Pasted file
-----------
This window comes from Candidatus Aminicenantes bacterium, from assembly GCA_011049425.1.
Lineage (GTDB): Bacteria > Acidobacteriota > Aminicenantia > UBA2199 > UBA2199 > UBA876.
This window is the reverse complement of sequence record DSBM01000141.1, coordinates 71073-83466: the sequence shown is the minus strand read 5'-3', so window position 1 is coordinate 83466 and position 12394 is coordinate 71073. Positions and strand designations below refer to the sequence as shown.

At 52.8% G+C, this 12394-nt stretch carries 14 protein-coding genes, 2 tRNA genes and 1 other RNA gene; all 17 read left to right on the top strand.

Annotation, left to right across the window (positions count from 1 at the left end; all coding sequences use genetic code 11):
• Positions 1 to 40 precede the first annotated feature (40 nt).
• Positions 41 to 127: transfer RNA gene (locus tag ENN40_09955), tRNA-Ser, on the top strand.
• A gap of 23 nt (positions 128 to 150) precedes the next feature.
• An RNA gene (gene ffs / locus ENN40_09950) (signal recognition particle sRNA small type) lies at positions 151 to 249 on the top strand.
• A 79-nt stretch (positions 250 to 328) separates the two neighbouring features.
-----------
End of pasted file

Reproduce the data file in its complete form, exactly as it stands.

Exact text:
This window comes from Candidatus Aminicenantes bacterium, from assembly GCA_011049425.1.
Lineage (GTDB): Bacteria > Acidobacteriota > Aminicenantia > UBA2199 > UBA2199 > UBA876.
This window is the reverse complement of sequence record DSBM01000141.1, coordinates 71073-83466: the sequence shown is the minus strand read 5'-3', so window position 1 is coordinate 83466 and position 12394 is coordinate 71073. Positions and strand designations below refer to the sequence as shown.

At 52.8% G+C, this 12394-nt stretch carries 14 protein-coding genes, 2 tRNA genes and 1 other RNA gene; all 17 read left to right on the top strand.

Annotation, left to right across the window (positions count from 1 at the left end; all coding sequences use genetic code 11):
• Positions 1 to 40 precede the first annotated feature (40 nt).
• Positions 41 to 127: transfer RNA gene (locus tag ENN40_09955), tRNA-Ser, on the top strand.
• A gap of 23 nt (positions 128 to 150) precedes the next feature.
• An RNA gene (gene ffs / locus ENN40_09950) (signal recognition particle sRNA small type) lies at positions 151 to 249 on the top strand.
• A 79-nt stretch (positions 250 to 328) separates the two neighbouring features.